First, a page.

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Foreword Victor K. Prest (1913‑2003)

  • Stephen A. Wolfe,
  • Alain Plouffe,
  • John Clague,
  • Bob Fulton,
  • Doug Hodgson,
  • Isabelle McMartin,
  • Beth McClenaghan,
  • Denis St-Onge,
  • Vern Rampton et
  • Pierre J.H. Richard

…plus d’informations

  • With contributions from
    John Clague

Corps de l’article

Courtesy of Doug Hodgson (Geological Survey of Canada)

Courtesy of Doug Hodgson (Geological Survey of Canada)

-> Voir la liste des figures

“… on September 26, 2003, Canada lost one of its most distinguished geologists and arguably its best-known and most influential Quaternary geologists….”; so begins the obituary of Dr. Victor K. Prest in Quaternary Science Reviews (Dyke et al., 2004). That article provides an endearing recognition of a man, considered by many, as the builder of Quaternary geology in Canada. It is a significant challenge to prepare a foreword in dedication to Vic Prest without duplicating the numerous accolades and citations already noted, and perhaps not appropriate to try. Instead, we provide some additional insight into a Quaternary geologist admired and respected by several generations of colleagues, associates and students.

Most of today’s Quaternary scientists in their forties and younger, will have had little direct contact with Vic. However his influence, through the Glacial Map of Canada, continues to be part of their research, and remains a major reference 40 years after publication. However, for any who spoke to Vic on the topic of their research, the story is similar; they recount Vic’s ability to recall the details of an area mapped years ago, and to draw out scientific questions to challenge the young geologist. They also recall a down-to-earth, generous person who made time for everyone and took a personal interest in people he met. In short, a person who exemplified the term “mentor”.

To his immediate colleagues and successors, the reflections are similar. He was forever stimulating curiosity among others as he mused over the meaning of the data contributing to “The Map”. He was the ultimate gatherer of information, and could continue conversations even with those who got diverted from the central themes of Quaternary geology. His continued friendship with all those who worked with him allowed him to continuously share and acquire scientific facts, and to bridge all generations.

For many scientists today, facing short timelines and constantly changing priorities, undertaking continental-scale compilations seems increasingly challenging. However, the syntheses of regional mapping compilations to a continental scale were, in fact, constructed from the contributions over time of many individuals. During the 1950’s, Vic was the most senior Pleistocene geologist when surficial geology mapping became an established study at the Geological Survey of Canada, and a dozen PhDs were hired for regional studies. Vic’s rigorous approach to his studies affected all of them through his acute interest to their observations and conclusions with respect to extent and timing of North American ice sheets. Vic fully understood the value of regional compilations, though this was certainly not unique to him; however, he had the priceless ability to carry syntheses to a continental scale.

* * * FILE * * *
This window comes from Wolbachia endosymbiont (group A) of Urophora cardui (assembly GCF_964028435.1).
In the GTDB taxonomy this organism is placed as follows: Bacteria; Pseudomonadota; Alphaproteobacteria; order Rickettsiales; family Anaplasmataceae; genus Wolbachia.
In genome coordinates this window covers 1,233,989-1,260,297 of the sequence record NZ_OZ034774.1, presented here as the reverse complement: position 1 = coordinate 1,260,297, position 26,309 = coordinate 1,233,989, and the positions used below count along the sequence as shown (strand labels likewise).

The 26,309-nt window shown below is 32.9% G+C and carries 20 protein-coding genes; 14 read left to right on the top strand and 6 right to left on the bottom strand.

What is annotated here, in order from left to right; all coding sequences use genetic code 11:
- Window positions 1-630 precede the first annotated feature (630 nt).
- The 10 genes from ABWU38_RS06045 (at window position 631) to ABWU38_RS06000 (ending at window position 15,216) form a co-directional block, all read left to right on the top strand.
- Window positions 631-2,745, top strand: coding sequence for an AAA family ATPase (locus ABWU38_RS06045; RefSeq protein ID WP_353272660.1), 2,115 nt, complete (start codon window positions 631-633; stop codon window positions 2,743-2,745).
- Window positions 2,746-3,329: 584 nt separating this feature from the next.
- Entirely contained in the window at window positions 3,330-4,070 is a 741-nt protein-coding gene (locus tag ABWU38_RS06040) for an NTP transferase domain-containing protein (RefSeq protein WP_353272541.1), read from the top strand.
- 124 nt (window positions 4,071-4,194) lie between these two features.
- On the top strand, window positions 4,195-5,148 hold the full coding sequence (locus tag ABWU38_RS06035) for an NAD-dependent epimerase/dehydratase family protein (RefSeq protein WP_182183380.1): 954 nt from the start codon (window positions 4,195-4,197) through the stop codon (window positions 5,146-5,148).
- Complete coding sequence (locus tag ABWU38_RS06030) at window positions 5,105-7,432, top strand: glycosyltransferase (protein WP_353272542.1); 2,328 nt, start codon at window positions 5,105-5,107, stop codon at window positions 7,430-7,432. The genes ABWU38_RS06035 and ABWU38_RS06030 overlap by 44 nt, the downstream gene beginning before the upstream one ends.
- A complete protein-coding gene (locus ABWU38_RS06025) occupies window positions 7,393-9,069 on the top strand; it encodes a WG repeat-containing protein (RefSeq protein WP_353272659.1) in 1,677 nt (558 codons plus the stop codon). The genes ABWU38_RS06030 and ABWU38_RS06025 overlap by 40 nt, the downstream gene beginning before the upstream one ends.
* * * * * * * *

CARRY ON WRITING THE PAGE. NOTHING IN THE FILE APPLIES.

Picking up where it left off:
Vic Prest was the first leader of the Quaternary group in the Geological Survey of Canada and was responsible for getting the fledgling organization off the ground. He took on responsibility for the research, compiling national maps and reports, and tracing advances and retreats of ice sheets. Arguably, however, the builder who constructed Canada’s Quaternary organization was the late John Fyles, who diversified the application of Quaternary geology based data and kept the Quaternary group relevant and prominent in the Geological Survey.

Although the focus of the Quaternary sciences has changed in recent decades, the questions that remain to be answered come from the legacy left by researchers such as Vic Prest, who aided in a continental vision of the Quaternary period.

In the foreword to Vol. 59, nos 2‑3, we reflect, in part, on the history of Quaternary geology in Canada, on the change in focus since Vic’s first Quaternary publication in 1949 and on what it has meant to many of us to be Quaternary scientists in Canada.

Parties annexes